By SUSAN JONES
Pennsylvania Gov. Tom Wolf has once again proposed flat funding for Pitt and the three other state-related universities.
Wolf gave his annual budget address on Feb. 2 and released his budget proposal. This is the third year that Wolf has proposed no increase for the universities, which include Penn State, Temple and Lincoln. In a switch from last year, Wolf also proposed flat funding for the 14 Pennsylvania State System of Higher Education schools.
The budget will now make its way through the legislative process, which typically culminates in June. The funding proposed for Pitt is $151.5 million in general funds plus $3.3 million for rural education outreach.
The governor’s budget also provides capital funds for three projects at Pitt:
Hillman Library renovations, Phase 3: $16.5 million
Chevron Science Center renovations, project close-out funding for Phase 2: $50,000
Crawford Complex renovations, Phase 2: $3.4 million
In October, Pitt submitted its budget proposal for 2021-22 to the state and requested a 5 percent increase in funding.
In 2019, Pitt ended up with a 2.2 percent increase from the state, which was the sixth year in a row that the appropriation increased. But at the time, Paul Supowitz, vice chancellor for Community and Governmental Relations, said that the University was still not up to the funding levels it received before the 2008 recession and the drastic cuts during the administration of Gov. Tom Corbett from 2011-15.
For the 2020-21 fiscal year, funding from the state stayed flat, which was probably the best that could be expected because of the losses the state has sustained from the pandemic. The state has projected revenue losses of $4 billion.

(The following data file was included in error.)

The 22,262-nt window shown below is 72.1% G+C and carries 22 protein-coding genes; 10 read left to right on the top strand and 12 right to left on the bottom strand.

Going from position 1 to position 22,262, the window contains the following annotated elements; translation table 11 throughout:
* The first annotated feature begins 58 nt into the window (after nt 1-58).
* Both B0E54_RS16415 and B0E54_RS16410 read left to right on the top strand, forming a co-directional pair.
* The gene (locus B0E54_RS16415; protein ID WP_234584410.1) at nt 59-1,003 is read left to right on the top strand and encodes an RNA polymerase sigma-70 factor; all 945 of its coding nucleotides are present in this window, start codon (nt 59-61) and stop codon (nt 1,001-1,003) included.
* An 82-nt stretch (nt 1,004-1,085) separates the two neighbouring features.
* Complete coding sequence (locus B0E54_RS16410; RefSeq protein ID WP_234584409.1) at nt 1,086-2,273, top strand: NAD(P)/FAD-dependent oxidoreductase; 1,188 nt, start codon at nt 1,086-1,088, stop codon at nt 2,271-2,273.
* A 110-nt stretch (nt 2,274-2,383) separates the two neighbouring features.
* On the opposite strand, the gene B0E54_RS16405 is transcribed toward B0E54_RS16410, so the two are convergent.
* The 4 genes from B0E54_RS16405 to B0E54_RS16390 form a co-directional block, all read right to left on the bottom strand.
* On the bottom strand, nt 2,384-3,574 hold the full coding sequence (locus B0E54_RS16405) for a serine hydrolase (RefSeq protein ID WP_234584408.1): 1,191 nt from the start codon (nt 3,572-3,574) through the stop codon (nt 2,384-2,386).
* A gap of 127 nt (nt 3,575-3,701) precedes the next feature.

While many items in this year’s state budget were only funded through Nov. 30, 2020, the supplemental appropriation for Pitt, which comes through the Department of Education, was for the full 12 months starting July 1, 2020.
Pitt’s budget for this fiscal year, which was passed by the Board of Trustees in July 2020, included a salary freeze, no tuition hikes, a 78 percent reduction in capital spending and a permanent budget cut of 3.7 percent across the board on average, along with a one-time cut of 5 percent.
While there are still uncertainties in the current fiscal year, the University has budgeted between $90 million and $130 million as a result of COVID-related costs and lost revenues in the 2020-21 budget, in addition to the approximately $50 million impact experienced in fiscal year 2020, according to a Pitt spokesman.
Pitt also received money from the two stimulus packages passed by Congress in 2020. The University was alloted $21.3 million from the CARES Act passed in April 2020, and about half of that was used for emergency financial-aid grants to students. The rest covered losses and the costs of restarting the University.
In December, a second federal stimulus was approved, which included $21.2 billion in the Higher Education Emergency Relief Fund II. Pitt is set to receive $30.6 million. How that money will be used is still being determined.
Susan Jones is editor of the University Times. Reach her at firstname.lastname@example.org or 724-244-4042.
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